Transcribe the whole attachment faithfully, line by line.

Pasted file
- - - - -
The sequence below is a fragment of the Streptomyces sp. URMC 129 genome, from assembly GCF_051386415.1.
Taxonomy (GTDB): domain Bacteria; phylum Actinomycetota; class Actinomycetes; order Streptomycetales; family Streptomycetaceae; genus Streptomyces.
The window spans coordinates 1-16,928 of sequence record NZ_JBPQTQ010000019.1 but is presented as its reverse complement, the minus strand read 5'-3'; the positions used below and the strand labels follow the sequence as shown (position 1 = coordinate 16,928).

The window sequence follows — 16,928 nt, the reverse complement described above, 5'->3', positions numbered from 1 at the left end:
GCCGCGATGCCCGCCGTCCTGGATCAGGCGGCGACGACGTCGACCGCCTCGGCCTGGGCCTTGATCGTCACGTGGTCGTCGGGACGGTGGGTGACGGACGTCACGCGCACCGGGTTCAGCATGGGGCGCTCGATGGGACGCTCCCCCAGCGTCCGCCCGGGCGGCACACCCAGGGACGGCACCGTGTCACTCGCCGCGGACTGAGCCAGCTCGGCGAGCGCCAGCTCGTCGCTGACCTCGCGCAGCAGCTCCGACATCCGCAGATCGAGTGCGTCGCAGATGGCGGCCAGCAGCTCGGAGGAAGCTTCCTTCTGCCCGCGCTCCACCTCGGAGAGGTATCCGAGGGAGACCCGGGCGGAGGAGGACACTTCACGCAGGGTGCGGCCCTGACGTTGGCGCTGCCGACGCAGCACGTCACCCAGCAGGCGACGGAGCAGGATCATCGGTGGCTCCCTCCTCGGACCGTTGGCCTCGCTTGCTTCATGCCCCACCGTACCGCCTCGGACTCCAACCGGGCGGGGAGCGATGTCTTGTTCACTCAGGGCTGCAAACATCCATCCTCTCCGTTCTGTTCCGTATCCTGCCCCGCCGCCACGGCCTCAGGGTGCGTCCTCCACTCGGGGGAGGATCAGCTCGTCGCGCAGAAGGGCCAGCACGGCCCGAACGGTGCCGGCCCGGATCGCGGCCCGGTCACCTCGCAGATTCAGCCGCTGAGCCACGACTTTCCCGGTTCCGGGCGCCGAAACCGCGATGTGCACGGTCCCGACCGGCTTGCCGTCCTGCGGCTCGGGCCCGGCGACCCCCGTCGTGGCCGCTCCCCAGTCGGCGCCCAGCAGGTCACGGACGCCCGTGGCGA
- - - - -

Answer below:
The sequence below is a fragment of the Streptomyces sp. URMC 129 genome, from assembly GCF_051386415.1.
Taxonomy (GTDB): domain Bacteria; phylum Actinomycetota; class Actinomycetes; order Streptomycetales; family Streptomycetaceae; genus Streptomyces.
The window spans coordinates 1-16,928 of sequence record NZ_JBPQTQ010000019.1 but is presented as its reverse complement, the minus strand read 5'-3'; the positions used below and the strand labels follow the sequence as shown (position 1 = coordinate 16,928).

The window sequence follows — 16,928 nt, the reverse complement described above, 5'->3', positions numbered from 1 at the left end:
GCCGCGATGCCCGCCGTCCTGGATCAGGCGGCGACGACGTCGACCGCCTCGGCCTGGGCCTTGATCGTCACGTGGTCGTCGGGACGGTGGGTGACGGACGTCACGCGCACCGGGTTCAGCATGGGGCGCTCGATGGGACGCTCCCCCAGCGTCCGCCCGGGCGGCACACCCAGGGACGGCACCGTGTCACTCGCCGCGGACTGAGCCAGCTCGGCGAGCGCCAGCTCGTCGCTGACCTCGCGCAGCAGCTCCGACATCCGCAGATCGAGTGCGTCGCAGATGGCGGCCAGCAGCTCGGAGGAAGCTTCCTTCTGCCCGCGCTCCACCTCGGAGAGGTATCCGAGGGAGACCCGGGCGGAGGAGGACACTTCACGCAGGGTGCGGCCCTGACGTTGGCGCTGCCGACGCAGCACGTCACCCAGCAGGCGACGGAGCAGGATCATCGGTGGCTCCCTCCTCGGACCGTTGGCCTCGCTTGCTTCATGCCCCACCGTACCGCCTCGGACTCCAACCGGGCGGGGAGCGATGTCTTGTTCACTCAGGGCTGCAAACATCCATCCTCTCCGTTCTGTTCCGTATCCTGCCCCGCCGCCACGGCCTCAGGGTGCGTCCTCCACTCGGGGGAGGATCAGCTCGTCGCGCAGAAGGGCCAGCACGGCCCGAACGGTGCCGGCCCGGATCGCGGCCCGGTCACCTCGCAGATTCAGCCGCTGAGCCACGACTTTCCCGGTTCCGGGCGCCGAAACCGCGATGTGCACGGTCCCGACCGGCTTGCCGTCCTGCGGCTCGGGCCCGGCGACCCCCGTCGTGGCCGCTCCCCAGTCGGCGCCCAGCAGGTCACGGACGCCCGTGGCGA